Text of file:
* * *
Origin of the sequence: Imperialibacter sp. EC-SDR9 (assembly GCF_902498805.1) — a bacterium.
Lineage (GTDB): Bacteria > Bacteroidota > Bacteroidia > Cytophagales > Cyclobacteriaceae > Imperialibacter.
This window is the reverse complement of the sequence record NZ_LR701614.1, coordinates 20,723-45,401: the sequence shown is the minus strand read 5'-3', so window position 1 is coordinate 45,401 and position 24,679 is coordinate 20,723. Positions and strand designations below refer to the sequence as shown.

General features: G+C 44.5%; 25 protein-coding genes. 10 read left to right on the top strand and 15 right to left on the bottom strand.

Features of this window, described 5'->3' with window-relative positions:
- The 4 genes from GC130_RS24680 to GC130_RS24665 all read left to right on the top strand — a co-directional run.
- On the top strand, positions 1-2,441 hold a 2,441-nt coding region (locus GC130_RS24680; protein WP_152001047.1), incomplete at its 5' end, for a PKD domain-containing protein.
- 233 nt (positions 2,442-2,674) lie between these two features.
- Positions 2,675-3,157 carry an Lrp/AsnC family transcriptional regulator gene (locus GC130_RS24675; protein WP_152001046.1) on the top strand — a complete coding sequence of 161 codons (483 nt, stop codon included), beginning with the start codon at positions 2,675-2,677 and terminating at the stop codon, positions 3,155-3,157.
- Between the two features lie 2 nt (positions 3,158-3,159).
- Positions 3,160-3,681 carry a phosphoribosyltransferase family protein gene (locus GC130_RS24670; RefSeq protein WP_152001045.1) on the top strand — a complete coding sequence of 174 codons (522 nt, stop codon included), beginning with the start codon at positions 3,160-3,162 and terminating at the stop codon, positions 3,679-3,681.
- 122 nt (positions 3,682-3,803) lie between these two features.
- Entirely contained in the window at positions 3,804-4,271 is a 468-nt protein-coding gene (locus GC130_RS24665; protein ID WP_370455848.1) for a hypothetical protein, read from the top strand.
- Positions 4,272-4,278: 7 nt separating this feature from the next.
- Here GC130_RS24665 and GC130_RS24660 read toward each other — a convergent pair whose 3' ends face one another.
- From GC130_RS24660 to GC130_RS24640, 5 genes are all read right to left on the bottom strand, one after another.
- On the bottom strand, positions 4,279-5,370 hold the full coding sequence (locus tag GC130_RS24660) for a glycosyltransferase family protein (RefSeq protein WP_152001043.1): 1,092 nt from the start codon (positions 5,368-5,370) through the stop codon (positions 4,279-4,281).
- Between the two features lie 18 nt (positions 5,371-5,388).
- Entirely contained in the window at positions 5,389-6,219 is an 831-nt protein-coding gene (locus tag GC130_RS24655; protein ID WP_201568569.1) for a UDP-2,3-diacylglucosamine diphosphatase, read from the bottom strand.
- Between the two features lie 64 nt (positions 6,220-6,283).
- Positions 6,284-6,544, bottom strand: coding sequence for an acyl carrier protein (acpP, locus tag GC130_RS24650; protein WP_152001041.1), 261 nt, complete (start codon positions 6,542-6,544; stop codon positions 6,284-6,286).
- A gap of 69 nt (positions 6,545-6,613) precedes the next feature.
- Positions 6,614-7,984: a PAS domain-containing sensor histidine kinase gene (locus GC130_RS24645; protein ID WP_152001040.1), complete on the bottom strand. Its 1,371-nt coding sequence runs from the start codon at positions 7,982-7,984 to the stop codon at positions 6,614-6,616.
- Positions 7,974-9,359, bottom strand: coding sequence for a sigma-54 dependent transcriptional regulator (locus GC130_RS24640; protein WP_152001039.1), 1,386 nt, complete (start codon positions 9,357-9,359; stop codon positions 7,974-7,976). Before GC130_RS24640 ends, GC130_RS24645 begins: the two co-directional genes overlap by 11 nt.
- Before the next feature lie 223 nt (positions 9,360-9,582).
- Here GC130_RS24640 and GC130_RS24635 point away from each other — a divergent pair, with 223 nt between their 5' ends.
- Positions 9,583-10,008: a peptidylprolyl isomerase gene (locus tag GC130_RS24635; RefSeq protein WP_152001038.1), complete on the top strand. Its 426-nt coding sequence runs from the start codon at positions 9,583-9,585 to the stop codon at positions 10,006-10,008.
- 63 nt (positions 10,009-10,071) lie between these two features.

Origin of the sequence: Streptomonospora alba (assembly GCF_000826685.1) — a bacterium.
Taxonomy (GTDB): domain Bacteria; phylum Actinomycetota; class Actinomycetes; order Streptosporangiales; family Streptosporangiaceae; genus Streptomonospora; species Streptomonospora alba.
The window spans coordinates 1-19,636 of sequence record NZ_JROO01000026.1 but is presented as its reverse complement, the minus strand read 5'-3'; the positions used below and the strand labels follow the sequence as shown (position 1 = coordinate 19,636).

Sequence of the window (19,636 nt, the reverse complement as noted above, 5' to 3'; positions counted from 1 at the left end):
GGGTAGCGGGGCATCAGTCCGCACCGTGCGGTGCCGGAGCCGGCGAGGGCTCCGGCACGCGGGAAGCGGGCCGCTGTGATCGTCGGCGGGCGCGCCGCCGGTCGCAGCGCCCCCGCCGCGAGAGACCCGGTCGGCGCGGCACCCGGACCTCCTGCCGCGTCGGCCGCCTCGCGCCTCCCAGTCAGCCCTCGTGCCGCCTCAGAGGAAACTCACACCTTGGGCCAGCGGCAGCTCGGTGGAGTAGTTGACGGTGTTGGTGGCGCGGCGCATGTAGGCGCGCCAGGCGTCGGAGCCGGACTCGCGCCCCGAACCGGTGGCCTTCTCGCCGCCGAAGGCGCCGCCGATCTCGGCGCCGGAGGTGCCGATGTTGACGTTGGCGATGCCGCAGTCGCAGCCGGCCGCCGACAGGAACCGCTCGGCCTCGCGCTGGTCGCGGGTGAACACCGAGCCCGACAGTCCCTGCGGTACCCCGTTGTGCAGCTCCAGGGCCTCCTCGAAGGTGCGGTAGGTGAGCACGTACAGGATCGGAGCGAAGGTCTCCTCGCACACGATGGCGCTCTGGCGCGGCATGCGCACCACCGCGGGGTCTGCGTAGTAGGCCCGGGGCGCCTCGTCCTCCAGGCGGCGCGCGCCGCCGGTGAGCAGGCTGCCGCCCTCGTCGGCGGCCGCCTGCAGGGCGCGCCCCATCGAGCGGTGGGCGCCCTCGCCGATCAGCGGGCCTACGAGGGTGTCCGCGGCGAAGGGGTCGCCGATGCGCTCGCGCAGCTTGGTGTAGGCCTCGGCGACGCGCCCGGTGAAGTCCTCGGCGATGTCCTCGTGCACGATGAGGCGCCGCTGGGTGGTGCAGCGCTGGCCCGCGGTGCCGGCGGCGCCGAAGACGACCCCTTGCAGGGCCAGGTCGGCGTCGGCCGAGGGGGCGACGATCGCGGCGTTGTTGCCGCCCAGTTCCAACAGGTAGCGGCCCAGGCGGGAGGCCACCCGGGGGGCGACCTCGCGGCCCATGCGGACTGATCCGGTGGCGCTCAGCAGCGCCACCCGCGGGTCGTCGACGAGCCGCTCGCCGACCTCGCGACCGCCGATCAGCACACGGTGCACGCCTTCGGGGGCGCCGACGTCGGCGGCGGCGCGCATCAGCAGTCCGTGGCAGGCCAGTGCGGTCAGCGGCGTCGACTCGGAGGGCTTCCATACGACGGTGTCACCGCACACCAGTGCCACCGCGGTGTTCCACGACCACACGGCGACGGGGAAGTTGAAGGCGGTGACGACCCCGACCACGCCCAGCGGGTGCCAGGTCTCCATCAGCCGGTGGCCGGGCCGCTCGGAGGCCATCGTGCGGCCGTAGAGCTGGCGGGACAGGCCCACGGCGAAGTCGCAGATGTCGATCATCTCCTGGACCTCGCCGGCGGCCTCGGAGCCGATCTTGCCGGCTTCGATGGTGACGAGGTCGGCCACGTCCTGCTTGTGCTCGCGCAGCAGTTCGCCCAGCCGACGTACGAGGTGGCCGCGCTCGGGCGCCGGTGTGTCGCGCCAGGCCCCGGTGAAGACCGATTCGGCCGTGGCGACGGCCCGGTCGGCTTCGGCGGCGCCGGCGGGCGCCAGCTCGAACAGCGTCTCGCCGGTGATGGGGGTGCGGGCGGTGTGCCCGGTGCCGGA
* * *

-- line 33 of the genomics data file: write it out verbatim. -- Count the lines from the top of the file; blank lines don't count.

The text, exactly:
GGGTAGCGGGGCATCAGTCCGCACCGTGCGGTGCCGGAGCCGGCGAGGGCTCCGGCACGCGGGAAGCGGGCCGCTGTGATCGTCGGCGGGCGCGCCGCCGGTCGCAGCGCCCCCGCCGCGAGAGACCCGGTCGGCGCGGCACCCGGACCTCCTGCCGCGTCGGCCGCCTCGCGCCTCCCAGTCAGCCCTCGTGCCGCCTCAGAGGAAACTCACACCTTGGGCCAGCGGCAGCTCGGTGGAGTAGTTGACGGTGTTGGTGGCGCGGCGCATGTAGGCGCGCCAGGCGTCGGAGCCGGACTCGCGCCCCGAACCGGTGGCCTTCTCGCCGCCGAAGGCGCCGCCGATCTCGGCGCCGGAGGTGCCGATGTTGACGTTGGCGATGCCGCAGTCGCAGCCGGCCGCCGACAGGAACCGCTCGGCCTCGCGCTGGTCGCGGGTGAACACCGAGCCCGACAGTCCCTGCGGTACCCCGTTGTGCAGCTCCAGGGCCTCCTCGAAGGTGCGGTAGGTGAGCACGTACAGGATCGGAGCGAAGGTCTCCTCGCACACGATGGCGCTCTGGCGCGGCATGCGCACCACCGCGGGGTCTGCGTAGTAGGCCCGGGGCGCCTCGTCCTCCAGGCGGCGCGCGCCGCCGGTGAGCAGGCTGCCGCCCTCGTCGGCGGCCGCCTGCAGGGCGCGCCCCATCGAGCGGTGGGCGCCCTCGCCGATCAGCGGGCCTACGAGGGTGTCCGCGGCGAAGGGGTCGCCGATGCGCTCGCGCAGCTTGGTGTAGGCCTCGGCGACGCGCCCGGTGAAGTCCTCGGCGATGTCCTCGTGCACGATGAGGCGCCGCTGGGTGGTGCAGCGCTGGCCCGCGGTGCCGGCGGCGCCGAAGACGACCCCTTGCAGGGCCAGGTCGGCGTCGGCCGAGGGGGCGACGATCGCGGCGTTGTTGCCGCCCAGTTCCAACAGGTAGCGGCCCAGGCGGGAGGCCACCCGGGGGGCGACCTCGCGGCCCATGCGGACTGATCCGGTGGCGCTCAGCAGCGCCACCCGCGGGTCGTCGACGAGCCGCTCGCCGACCTCGCGACCGCCGATCAGCACACGGTGCACGCCTTCGGGGGCGCCGACGTCGGCGGCGGCGCGCATCAGCAGTCCGTGGCAGGCCAGTGCGGTCAGCGGCGTCGACTCGGAGGGCTTCCATACGACGGTGTCACCGCACACCAGTGCCACCGCGGTGTTCCACGACCACACGGCGACGGGGAAGTTGAAGGCGGTGACGACCCCGACCACGCCCAGCGGGTGCCAGGTCTCCATCAGCCGGTGGCCGGGCCGCTCGGAGGCCATCGTGCGGCCGTAGAGCTGGCGGGACAGGCCCACGGCGAAGTCGCAGATGTCGATCATCTCCTGGACCTCGCCGGCGGCCTCGGAGCCGATCTTGCCGGCTTCGATGGTGACGAGGTCGGCCACGTCCTGCTTGTGCTCGCGCAGCAGTTCGCCCAGCCGACGTACGAGGTGGCCGCGCTCGGGCGCCGGTGTGTCGCGCCAGGCCCCGGTGAAGACCGATTCGGCCGTGGCGACGGCCCGGTCGGCTTCGGCGGCGCCGGCGGGCGCCAGCTCGAACAGCGTCTCGCCGGTGATGGGGGTGCGGGCGGTGTGCCCGGTGCCGGA